As far as weight loss goes, trying to get rid of excess body fat is not only always top of mind for those who are overweight or obese, but also lean people who are looking to tone up and stay healthy. However, new research out of T.H. Chan Harvard School of Public Health has revealed that losing weight is best recommended healthwise for those who are obese or medically in need of it. Those who are slim and intentionally trying to shed off a few pounds don’t enjoy such health benefits as they’re more likely to be at increased risk of type 2 diabetes and longer-term weight gain.

The findings reveal that obese individuals who lose weight deliberately have long-term health benefits such as less weight gain and lower type 2 diabetes risk, regardless of whatever means they use to reach weight loss

Qi Sun and his team arrived at these findings after analyzing over 200,000 participants in the journal published in PLOS Medicine.

Study Methodology

The researchers looked at data from 3 prospective cohorts conducted between 1988 to 2017: the Health Professionals Follow-up Study (HPFS), the Nurses’ Health Study (NHS), and the NHSII. The studies involved over 200,000 participants whose ages ranged from 24 to 78 years and consisted of mostly women.

To keep their analysis across the 3 cohorts uniform, they grouped different methods used to lose roughly 10 pounds of weight into seven categories: low-calorie diet (LCD), exercise, low-calorie diet plus exercise, fasting, commercial weight loss program (CWLP), pill and a mix of fasting, commercial weight loss program and pill (FCP).

The researchers gathered data on participants’ body weight and diabetes incidence every 2 years. 

Results

Among the different strategies, researchers found that exercise was most efficient in long-term weight management and prevention among obese individuals. In addition to that, they were also less likely to gain weight after 4 years — 4.2 percent less overall average weight than at the start among obese participants, 2.5 percent weight loss among overweight participants, and 0.4 percent in lean people. This was however reversed among the FCP group as obese individuals sustained 0.3 percent weight loss, overweight participants with 2 percent extra weight gain, and lean participants with 3.7 percent extra weight gain. 

During a follow-up period of over 24 years, the researchers also found that type 2 diabetes risk was still lowered among obese people irrespective of whatever weight loss strategy was used. The trend varied from a 21 percent risk drop among the exercise group to a 13 percent drop for people using diet pills.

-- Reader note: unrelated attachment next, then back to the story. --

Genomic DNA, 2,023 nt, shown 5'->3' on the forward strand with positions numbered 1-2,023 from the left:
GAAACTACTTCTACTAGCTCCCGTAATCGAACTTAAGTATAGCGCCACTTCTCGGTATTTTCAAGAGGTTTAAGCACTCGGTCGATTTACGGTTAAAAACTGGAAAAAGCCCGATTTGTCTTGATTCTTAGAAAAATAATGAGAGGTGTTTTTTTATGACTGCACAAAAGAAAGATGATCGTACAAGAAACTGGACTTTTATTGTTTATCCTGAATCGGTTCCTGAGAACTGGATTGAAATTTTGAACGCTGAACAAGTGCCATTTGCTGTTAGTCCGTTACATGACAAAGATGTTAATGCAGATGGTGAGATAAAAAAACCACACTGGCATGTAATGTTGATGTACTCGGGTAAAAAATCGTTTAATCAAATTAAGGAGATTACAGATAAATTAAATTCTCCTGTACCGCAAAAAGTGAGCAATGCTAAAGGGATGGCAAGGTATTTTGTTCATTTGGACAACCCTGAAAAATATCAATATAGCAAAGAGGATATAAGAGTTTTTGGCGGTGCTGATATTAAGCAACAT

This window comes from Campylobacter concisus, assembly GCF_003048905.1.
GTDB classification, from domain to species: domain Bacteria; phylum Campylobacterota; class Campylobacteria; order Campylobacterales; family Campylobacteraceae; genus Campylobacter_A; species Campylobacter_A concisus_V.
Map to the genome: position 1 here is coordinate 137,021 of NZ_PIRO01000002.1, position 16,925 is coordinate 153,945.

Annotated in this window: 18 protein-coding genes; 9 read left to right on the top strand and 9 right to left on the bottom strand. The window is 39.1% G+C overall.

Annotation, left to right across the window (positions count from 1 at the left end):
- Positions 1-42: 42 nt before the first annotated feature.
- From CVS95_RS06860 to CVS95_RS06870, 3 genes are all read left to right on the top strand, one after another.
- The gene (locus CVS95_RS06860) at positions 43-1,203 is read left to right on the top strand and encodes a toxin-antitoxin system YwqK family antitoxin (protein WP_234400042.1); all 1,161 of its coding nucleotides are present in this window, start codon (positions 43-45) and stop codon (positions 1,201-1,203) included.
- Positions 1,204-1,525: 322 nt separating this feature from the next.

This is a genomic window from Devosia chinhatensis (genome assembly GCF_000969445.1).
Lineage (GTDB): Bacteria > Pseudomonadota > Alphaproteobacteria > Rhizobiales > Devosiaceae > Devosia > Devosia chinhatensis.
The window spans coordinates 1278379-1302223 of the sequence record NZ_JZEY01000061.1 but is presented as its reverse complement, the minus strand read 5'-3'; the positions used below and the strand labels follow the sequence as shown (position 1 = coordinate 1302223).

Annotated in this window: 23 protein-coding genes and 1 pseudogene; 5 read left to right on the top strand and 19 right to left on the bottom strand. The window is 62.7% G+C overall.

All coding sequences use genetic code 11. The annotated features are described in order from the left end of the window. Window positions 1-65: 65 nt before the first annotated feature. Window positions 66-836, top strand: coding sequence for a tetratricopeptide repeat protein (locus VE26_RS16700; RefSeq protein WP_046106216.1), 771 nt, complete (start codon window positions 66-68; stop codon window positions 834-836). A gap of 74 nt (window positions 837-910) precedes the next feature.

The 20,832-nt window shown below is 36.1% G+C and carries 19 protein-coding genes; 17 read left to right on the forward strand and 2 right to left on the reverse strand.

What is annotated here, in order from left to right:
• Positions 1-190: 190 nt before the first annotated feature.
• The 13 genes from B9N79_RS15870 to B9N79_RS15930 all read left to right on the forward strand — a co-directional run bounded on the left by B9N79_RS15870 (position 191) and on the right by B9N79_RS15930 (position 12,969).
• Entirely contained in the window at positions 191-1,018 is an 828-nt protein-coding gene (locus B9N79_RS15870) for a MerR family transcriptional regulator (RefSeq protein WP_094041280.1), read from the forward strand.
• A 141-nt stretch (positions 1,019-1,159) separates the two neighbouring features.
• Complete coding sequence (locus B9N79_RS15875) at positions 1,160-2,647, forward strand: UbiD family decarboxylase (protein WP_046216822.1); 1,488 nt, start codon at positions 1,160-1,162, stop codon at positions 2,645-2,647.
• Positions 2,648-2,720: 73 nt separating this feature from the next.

However, this beneficial trend was seen reduced among overweight people and the opposite for thin people. For thin participants, the study authors found that all weight loss was linked to a higher risk of type 2 diabetes — ranging from a 9 percent increase among those in the exercise group to a 54 percent increase for the pills or FCP groups.

“We were a bit surprised when we first saw the positive associations of weight loss attempts with faster weight gain and higher type 2 diabetes risk among lean individuals,” says Sun. “However, we now know that such observations are supported by biology that unfortunately entails adverse health outcomes when lean individuals try to lose weight intentionally. Good news is that individuals with obesity will clearly benefit from losing a few pounds and the health benefits last even when the weight loss is temporary.”

Above all, the results show that the link between various weight loss strategies with weight change and type 2 diabetes risk fully depends on the body weight status of the individual before losing weight.

It’s okay to shed off extra pounds when obese but if lean, it could accompany some major detrimental effects on health.

The study concluded with the need for any attempt at weight loss to be fully under medical or health indications.

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